News In Brief
UN, US Pursue Effort to Have Monitor Writer Released
The United Nations and the United States continued their efforts Monday to obtain the release of Christian Science Monitor writer David Rohde from a Bosnian Serb prison. Mr. Rohde was detained Oct. 29 after he entered Bosnian Serb territory. An attempt to release Rohde failed Sunday when UN and US officials visited him in Bijeljina in northeast Bosnia.
Pressure is building on Serb President Slobodan Milosevic at the Dayton peace talks. US mediators are reportedly pushing him to do three things: sack Bosnian Serb leaders Radovan Karadzic and Gen. Ratko Mladic; formally recognize Bosnia and Croatia; and ensure human rights for ethnic minorities in Serbia. Officials say Milosevic is balking, saying he did not come to Dayton to discuss these topics. Most observers expect the talks to last another two weeks, with face-to-face meetings beginning next week.
Defending his pledge to send up to 25,000 US peacekeeping troops to Bosnia, Clinton writes in Newsweek's upcoming issue: ''Bosnia lies amid some of America's NATO allies and many of Europe's fragile democracies. If war reignites ... it could spark a much wider conflagration.'' Last week the House passed a non-binding measure decrying the Clinton plan. Soon it is expected to take up a binding measure to block the move.
In a record $10.3 billion bank merger, Los Angeles-based First Interstate Bank agreed to be bought by First Bank System of Minneapolis yesterday. First Interstate had been fighting a hostile takeover by San Francisco-based Wells Fargo, which had offered it $10.1 billion. The merger would create the US's ninth-largest bank and is expected to save the two firms $500 million in expenses through consolidation.
Just hours before the Cleveland Browns were set to announce moving their football team to Baltimore, Md., yesterday, a Cuyahoga County judge issued an order blocking the move. The order came at the request of the City of Cleveland. Mayor Michael White asked fans to flood next Sunday's Browns game in support of keeping the team in Cleveland.
Just $200 separates President Clinton and Congress on the tax-cut issue, Senator Dole said Sunday. The GOP budget calls for a $500-per-child cut; Clinton has agreed to $300-per-child. But several prickly issues remain: welfare reform, Medicare, education, and the environment. (Editorial, Page 20.)
New Hampshire Gov. Steve Merrill met with Senator Dole several times in recent days and is reportedly ready to endorse the GOP frontrunner. Separately, a poll by the Boston Sunday Herald shows that New Hampshire Republicans might reconsider their strong support for Dole - which has been at about 35 percent - if Colin Powell were to run: Powell and Dole each got support from 27 percent of those polled. (Story, Page 4.)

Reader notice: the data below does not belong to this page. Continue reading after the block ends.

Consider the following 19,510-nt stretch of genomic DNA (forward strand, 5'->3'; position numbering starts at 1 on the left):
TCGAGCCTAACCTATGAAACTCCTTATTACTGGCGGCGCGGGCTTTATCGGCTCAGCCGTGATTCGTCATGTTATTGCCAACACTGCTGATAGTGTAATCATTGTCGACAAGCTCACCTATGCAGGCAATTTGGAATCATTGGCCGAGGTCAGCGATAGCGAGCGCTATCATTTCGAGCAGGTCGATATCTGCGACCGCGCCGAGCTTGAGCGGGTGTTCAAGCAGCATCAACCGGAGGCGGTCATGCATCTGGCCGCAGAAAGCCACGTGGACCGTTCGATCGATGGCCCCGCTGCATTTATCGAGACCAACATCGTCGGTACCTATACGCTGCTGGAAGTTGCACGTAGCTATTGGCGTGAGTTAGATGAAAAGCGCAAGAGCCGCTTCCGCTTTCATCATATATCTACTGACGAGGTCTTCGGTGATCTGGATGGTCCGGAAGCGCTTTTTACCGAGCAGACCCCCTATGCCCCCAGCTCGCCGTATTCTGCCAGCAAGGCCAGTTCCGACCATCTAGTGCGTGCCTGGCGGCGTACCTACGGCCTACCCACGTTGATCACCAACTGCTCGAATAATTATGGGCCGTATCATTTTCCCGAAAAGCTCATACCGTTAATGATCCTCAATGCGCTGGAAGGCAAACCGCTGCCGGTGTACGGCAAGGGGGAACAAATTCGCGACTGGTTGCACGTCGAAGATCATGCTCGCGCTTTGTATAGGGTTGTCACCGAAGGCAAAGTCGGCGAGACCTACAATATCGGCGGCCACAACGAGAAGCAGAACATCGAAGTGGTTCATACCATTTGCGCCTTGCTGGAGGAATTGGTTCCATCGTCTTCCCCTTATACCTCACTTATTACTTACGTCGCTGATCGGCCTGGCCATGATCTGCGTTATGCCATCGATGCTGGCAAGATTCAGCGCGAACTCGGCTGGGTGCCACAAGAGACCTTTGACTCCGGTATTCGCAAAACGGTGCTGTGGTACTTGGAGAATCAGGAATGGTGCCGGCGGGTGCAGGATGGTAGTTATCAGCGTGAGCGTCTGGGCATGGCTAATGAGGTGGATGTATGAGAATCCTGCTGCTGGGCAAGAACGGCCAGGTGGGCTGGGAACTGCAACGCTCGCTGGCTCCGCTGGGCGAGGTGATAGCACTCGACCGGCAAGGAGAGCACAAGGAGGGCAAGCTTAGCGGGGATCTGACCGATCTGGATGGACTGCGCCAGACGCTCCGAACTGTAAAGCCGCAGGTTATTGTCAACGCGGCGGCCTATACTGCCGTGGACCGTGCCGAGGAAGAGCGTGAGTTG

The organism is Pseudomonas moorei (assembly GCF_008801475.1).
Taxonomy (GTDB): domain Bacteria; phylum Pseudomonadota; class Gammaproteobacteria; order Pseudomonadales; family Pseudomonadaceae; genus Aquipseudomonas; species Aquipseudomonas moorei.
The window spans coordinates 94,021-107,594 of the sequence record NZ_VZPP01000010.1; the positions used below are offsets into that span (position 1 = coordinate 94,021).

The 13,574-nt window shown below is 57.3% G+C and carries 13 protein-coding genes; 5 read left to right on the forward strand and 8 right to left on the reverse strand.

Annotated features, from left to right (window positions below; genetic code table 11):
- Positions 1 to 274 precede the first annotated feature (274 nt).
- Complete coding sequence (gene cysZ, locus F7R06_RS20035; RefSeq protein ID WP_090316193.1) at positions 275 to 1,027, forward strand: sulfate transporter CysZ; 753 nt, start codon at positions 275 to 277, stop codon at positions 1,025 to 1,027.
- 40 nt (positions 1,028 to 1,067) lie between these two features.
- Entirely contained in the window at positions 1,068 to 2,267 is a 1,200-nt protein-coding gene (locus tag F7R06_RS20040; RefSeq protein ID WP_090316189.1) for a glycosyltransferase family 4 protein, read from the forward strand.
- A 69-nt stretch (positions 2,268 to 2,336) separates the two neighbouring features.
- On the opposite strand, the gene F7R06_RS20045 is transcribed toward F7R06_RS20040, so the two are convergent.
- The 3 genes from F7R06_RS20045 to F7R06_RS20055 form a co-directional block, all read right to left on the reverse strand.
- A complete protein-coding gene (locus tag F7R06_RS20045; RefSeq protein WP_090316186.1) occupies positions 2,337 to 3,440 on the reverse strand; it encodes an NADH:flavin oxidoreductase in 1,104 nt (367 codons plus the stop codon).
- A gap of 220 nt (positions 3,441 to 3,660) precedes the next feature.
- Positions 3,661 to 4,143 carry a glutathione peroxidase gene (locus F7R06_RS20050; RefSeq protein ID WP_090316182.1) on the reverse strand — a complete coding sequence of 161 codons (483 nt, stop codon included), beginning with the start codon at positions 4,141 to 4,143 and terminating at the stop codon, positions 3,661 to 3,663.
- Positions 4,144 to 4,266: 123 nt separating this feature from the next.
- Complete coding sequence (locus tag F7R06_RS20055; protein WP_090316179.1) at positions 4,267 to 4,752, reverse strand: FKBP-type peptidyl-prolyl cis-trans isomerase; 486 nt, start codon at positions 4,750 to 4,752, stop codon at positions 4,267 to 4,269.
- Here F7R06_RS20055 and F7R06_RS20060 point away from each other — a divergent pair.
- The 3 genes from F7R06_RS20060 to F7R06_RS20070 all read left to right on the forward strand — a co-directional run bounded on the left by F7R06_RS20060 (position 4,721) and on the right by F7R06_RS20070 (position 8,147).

Ross Perot's fledgling political party is mobilizing in Ohio. It is expected to get the 33,500 signatures it needs by Nov. 20. This despite an attempt by dissidents in the United We Stand America of Ohio organization to block Perot's use of the group's facilities. Also, a Washington Post poll out yesterday finds 63 percent of those polled support formation of a third party. But 56 percent oppose Perot's party.
Chicago resident Cecil McCool says police left his friend Richard Will in a poor, black area after he pleaded with them for a ride. Will was then killed by a gang. The two officers, both black, say Will, who was white, never asked for a ride and was killed while trying to buy drugs. The case has riled many city residents. Police are investigating.
After saying ''how good life would be without blacks,'' and later shooting three blacks from their car, two skinheads and a young Hispanic man went on trial for federal hate crimes in Lubbock, Texas, yesterday.
Women relying on midwives are half as likely to have Cesarean deliveries as those who use obstetricians, the Washington-based Public Citizen's Health Research Group said yesterday.
Leaders from around the world paid homage to Israeli Prime Minister Yitzhak Rabin yesterday at an unprecedented turnout for his funeral. A Tel Aviv magistrate ordered the brother of Rabin's confessed killer arrested after it was revealed he drilled a hole in the bullet used to to kill the prime minister to make it more lethal. And Syrian President Hafez al-Assad condemned the assassination and called it tragic, a US official said. (Stories, Page 1; Opinion, Page 19.)